To be heard, classical musicians cut own CDs

With recording contracts now a rarity, more performers are becoming their own producers

By , Special to The Christian Science Monitor

Time was when a classical musician who paid to produce his or her own CDs was looked upon like an amateur author who patronized vanity presses.

But these days, no one is sneering. With the widely reported "disarray" of the classical record industry, more and more performers are producing their own CDs.

"Treating self-publishing as beneath one's dignity has got to be a very old-fashioned concept as seen from a 21st-century vantage point," says Todd Crow, a professor at Vassar College and director of the Mount Desert Festival of Chamber Music in Northeast Harbor, Maine.

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"With the knowledge that the consumer base for classical music is such a tiny fraction of the overall record market, is there any way to expect to produce and distribute a recording other than through self-publishing or through the resources of the Internet?"

Take Vietnamese-American pianist Quynh Nguyen. Last year, she made her New York debut to a rave review from the dean of US piano critics, Harris Goldsmith. He cheered Ms. Nguyen's performance of Chopin, saying that she played more eloquently than such great keyboard heroes as "Ignaz Friedman, Perahia, Horowitz, Rubinstein – or anyone whose interpretations linger in the mind's ear."

This kind of reaction would, in other days, have guaranteed a recording contract, especially since she is young and photogenic. Instead, she has paid to publish two CDs, which are available on her website www.quynhnguyen.com. According to most sources, such CDs cost $6,000 and up to produce.

"Of course it would be better to have a recording contract with a big company," says Nguyen. But "I am happy that my music has reached a much wider audience, some as far as Texas or Germany, Vietnam, France."

Self-published CDs may never make a massive impact on the classical-record industry, especially in terms of sales, but some observers believe their artistic impact may be lasting. One of Europe's most distinguished piano teachers, Hartmut Holl says, "I think it is no shame for a musician to realize an important CD project with his or her own money, to create a document which hopefully will set a standard for some time.

"This is true, especially in our day when the CD business is such a disaster."

Mr. Holl, himself an acclaimed pianist, adds, "Sometimes it really takes an idealistic attitude, like Don Quixote, to survive artistically, which is what some of the self-published musicians are showing, in addition to real performing talent."

Mr. Goldsmith, who has been watching developments in the piano world for a half-century, wouldn't go quite as far in endorsing self-produced works. But he says, "It's a way for new artists to break through. I don't really consider what they produce to be a CD, although they can sound good and offer wonderful performances. It's nice to have a calling card, but for example, even Quynh Nguyen's excellent recordings have no liner notes worth the name."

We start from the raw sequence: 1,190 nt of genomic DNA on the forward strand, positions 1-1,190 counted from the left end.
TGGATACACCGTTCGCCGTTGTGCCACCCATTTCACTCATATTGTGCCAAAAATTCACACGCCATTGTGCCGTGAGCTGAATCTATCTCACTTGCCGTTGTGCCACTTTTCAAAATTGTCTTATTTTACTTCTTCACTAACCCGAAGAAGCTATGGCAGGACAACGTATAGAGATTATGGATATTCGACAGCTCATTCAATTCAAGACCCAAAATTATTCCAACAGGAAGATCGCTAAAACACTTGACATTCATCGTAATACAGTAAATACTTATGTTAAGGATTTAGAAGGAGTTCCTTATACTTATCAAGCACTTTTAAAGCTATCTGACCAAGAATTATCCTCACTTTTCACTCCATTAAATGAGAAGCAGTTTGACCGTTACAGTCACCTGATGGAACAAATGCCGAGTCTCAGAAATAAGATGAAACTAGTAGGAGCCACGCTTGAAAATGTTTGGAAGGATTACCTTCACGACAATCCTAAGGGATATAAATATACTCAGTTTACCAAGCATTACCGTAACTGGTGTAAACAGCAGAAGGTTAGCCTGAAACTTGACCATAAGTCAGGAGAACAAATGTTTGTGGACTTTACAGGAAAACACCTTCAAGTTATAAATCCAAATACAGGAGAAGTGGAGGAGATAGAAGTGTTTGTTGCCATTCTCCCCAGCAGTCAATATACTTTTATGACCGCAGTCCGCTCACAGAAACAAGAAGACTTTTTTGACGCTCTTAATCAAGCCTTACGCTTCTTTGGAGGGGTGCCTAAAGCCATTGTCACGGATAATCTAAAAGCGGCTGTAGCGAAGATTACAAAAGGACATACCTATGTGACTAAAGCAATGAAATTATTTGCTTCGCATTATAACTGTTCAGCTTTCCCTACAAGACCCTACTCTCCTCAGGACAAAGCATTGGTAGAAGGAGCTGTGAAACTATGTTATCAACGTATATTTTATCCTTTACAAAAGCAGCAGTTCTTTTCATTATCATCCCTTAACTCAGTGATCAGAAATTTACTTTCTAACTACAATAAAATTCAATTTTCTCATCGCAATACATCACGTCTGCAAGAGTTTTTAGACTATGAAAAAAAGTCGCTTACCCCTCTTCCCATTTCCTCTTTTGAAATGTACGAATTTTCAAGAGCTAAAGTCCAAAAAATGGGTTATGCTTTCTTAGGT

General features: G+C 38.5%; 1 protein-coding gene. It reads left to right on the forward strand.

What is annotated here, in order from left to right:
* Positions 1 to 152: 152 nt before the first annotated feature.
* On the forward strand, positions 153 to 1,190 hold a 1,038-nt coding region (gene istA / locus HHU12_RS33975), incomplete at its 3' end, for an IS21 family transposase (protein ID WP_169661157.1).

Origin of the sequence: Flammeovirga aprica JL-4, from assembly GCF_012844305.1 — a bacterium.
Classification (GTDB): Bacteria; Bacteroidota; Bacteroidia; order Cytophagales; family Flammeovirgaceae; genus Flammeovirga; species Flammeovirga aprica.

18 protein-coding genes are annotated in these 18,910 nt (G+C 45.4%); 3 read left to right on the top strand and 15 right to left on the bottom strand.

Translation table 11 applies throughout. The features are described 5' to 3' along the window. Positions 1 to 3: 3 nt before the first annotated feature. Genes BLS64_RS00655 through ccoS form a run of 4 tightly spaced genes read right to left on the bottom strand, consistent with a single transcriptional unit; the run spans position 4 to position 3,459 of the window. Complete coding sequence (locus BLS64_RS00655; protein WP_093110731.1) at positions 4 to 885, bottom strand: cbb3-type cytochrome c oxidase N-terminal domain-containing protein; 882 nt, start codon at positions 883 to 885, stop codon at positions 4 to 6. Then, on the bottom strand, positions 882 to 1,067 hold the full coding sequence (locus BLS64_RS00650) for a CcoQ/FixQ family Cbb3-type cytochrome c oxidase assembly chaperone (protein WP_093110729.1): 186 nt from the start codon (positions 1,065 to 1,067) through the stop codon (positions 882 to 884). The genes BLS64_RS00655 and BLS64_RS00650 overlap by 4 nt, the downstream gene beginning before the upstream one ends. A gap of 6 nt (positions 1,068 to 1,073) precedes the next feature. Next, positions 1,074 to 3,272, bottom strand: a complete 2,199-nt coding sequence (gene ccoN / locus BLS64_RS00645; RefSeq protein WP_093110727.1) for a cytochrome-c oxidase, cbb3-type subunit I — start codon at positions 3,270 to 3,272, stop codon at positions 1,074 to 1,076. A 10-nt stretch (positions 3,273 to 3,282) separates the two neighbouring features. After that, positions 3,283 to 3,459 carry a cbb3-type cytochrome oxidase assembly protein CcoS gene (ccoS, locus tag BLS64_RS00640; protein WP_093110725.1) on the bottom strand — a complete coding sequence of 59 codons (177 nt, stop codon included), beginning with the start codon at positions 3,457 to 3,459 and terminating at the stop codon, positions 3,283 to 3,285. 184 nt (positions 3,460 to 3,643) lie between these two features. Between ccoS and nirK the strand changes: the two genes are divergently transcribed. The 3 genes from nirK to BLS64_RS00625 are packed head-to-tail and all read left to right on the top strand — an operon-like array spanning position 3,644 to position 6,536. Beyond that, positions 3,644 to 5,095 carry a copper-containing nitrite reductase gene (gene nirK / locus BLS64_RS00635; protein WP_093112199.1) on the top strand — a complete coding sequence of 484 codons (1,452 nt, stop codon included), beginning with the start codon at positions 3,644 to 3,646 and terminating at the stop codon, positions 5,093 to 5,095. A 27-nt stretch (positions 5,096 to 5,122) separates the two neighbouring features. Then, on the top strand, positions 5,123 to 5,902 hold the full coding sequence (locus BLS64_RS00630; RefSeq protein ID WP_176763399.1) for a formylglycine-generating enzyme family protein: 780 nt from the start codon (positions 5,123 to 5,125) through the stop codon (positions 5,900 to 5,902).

More experienced musicians have solved such problems of presentation. After a decade of recording with studios like Sony, American pianist Mark Swartzentruber recently founded his own label, the aptly named Solo Records (www.solorecords.com), where he offers burbling CDs of Scarlatti and sprightly performances of works by Schumann, presented with professional polish.

His works are also available in record stores, not just on the Internet. "We have also been fortunate in securing excellent distribution in the UK with Discovery Records Ltd., so our CDs are available in big outlets such as HMV and Tower Records, as well as most specialist classical-record shops in [the United States]," says Mr. Swartzentruber, who is working on a Haydn album. "One of the great advantages of publishing independently is that I have a free choice of repertoire and can record the music I want to play, and feel strongly about."

Dr. Crow points out that unless a performer tackles unusual repertory, record companies rarely are willing to pay to produce a new recording of familiar classics with an unknown performer.

David Korevaar, who is professor of piano at the University of Colorado at Boulder, has recorded rare works, like the piano music of Erno von Dohnanyi, with stylish success for the Ivory Classics Label.

However, for such standard repertoire as Bach and Ravel, he has sponsored his own recordings, explaining, "There are very few labels out there that will even cover the expenses soup to nuts, and almost none that still pay the artists a penny up front. So, self-publishing is the new norm."

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